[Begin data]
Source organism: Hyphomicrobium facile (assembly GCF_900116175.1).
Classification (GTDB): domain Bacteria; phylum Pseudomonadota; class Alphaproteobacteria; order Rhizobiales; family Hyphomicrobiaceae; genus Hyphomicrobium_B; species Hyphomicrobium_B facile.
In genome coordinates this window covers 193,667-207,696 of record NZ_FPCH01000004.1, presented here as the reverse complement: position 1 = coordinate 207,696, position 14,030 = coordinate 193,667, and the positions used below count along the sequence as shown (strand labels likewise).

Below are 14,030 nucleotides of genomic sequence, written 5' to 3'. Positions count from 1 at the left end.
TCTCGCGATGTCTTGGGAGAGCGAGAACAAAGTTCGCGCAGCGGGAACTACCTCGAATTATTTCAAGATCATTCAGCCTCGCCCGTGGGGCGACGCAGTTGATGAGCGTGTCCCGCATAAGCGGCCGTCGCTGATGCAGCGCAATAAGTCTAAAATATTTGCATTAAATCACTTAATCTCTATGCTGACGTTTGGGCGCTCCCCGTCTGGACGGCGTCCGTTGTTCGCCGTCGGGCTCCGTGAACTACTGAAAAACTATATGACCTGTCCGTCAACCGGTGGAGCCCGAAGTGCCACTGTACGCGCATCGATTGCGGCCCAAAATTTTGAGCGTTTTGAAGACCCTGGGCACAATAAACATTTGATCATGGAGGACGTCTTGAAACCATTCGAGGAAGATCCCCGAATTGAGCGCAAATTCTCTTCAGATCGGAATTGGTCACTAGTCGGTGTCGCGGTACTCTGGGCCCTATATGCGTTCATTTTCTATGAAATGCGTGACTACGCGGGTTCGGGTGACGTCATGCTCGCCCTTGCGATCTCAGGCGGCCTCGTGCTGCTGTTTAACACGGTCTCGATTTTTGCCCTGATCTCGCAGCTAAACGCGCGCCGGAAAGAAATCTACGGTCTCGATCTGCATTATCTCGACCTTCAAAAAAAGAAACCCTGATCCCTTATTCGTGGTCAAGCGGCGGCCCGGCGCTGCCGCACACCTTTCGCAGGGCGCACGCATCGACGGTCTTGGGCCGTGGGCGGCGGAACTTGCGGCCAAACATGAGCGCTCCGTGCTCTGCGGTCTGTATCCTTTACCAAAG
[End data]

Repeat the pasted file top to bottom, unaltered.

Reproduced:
Source organism: Hyphomicrobium facile (assembly GCF_900116175.1).
Classification (GTDB): domain Bacteria; phylum Pseudomonadota; class Alphaproteobacteria; order Rhizobiales; family Hyphomicrobiaceae; genus Hyphomicrobium_B; species Hyphomicrobium_B facile.
In genome coordinates this window covers 193,667-207,696 of record NZ_FPCH01000004.1, presented here as the reverse complement: position 1 = coordinate 207,696, position 14,030 = coordinate 193,667, and the positions used below count along the sequence as shown (strand labels likewise).

Below are 14,030 nucleotides of genomic sequence, written 5' to 3'. Positions count from 1 at the left end.
TCTCGCGATGTCTTGGGAGAGCGAGAACAAAGTTCGCGCAGCGGGAACTACCTCGAATTATTTCAAGATCATTCAGCCTCGCCCGTGGGGCGACGCAGTTGATGAGCGTGTCCCGCATAAGCGGCCGTCGCTGATGCAGCGCAATAAGTCTAAAATATTTGCATTAAATCACTTAATCTCTATGCTGACGTTTGGGCGCTCCCCGTCTGGACGGCGTCCGTTGTTCGCCGTCGGGCTCCGTGAACTACTGAAAAACTATATGACCTGTCCGTCAACCGGTGGAGCCCGAAGTGCCACTGTACGCGCATCGATTGCGGCCCAAAATTTTGAGCGTTTTGAAGACCCTGGGCACAATAAACATTTGATCATGGAGGACGTCTTGAAACCATTCGAGGAAGATCCCCGAATTGAGCGCAAATTCTCTTCAGATCGGAATTGGTCACTAGTCGGTGTCGCGGTACTCTGGGCCCTATATGCGTTCATTTTCTATGAAATGCGTGACTACGCGGGTTCGGGTGACGTCATGCTCGCCCTTGCGATCTCAGGCGGCCTCGTGCTGCTGTTTAACACGGTCTCGATTTTTGCCCTGATCTCGCAGCTAAACGCGCGCCGGAAAGAAATCTACGGTCTCGATCTGCATTATCTCGACCTTCAAAAAAAGAAACCCTGATCCCTTATTCGTGGTCAAGCGGCGGCCCGGCGCTGCCGCACACCTTTCGCAGGGCGCACGCATCGACGGTCTTGGGCCGTGGGCGGCGGAACTTGCGGCCAAACATGAGCGCTCCGTGCTCTGCGGTCTGTATCCTTTACCAAAG